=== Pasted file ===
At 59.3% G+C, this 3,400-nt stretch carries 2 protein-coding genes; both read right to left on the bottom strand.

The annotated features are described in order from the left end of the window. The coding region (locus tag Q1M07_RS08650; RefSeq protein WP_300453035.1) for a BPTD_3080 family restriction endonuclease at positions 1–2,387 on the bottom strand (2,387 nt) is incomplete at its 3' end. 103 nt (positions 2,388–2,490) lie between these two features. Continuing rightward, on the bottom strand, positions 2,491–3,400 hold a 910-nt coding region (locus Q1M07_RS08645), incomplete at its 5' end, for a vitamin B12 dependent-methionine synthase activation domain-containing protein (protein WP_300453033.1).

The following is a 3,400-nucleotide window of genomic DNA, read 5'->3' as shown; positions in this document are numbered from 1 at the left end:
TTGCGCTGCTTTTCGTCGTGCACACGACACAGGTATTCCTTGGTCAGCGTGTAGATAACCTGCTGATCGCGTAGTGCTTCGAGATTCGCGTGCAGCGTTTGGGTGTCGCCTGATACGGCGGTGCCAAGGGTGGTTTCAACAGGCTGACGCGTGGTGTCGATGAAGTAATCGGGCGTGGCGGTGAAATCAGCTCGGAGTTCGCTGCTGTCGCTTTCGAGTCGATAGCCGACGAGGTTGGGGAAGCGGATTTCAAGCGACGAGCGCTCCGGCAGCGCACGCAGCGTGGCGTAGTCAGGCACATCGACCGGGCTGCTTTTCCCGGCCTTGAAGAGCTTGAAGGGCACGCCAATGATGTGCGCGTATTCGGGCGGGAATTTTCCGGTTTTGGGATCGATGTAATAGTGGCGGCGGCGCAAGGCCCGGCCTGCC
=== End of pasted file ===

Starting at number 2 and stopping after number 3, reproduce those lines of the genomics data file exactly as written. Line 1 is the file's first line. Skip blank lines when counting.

The annotated features are described in order from the left end of the window. The coding region (locus tag Q1M07_RS08650; RefSeq protein WP_300453035.1) for a BPTD_3080 family restriction endonuclease at positions 1–2,387 on the bottom strand (2,387 nt) is incomplete at its 3' end. 103 nt (positions 2,388–2,490) lie between these two features. Continuing rightward, on the bottom strand, positions 2,491–3,400 hold a 910-nt coding region (locus Q1M07_RS08645), incomplete at its 5' end, for a vitamin B12 dependent-methionine synthase activation domain-containing protein (protein WP_300453033.1).

The following is a 3,400-nucleotide window of genomic DNA, read 5'->3' as shown; positions in this document are numbered from 1 at the left end: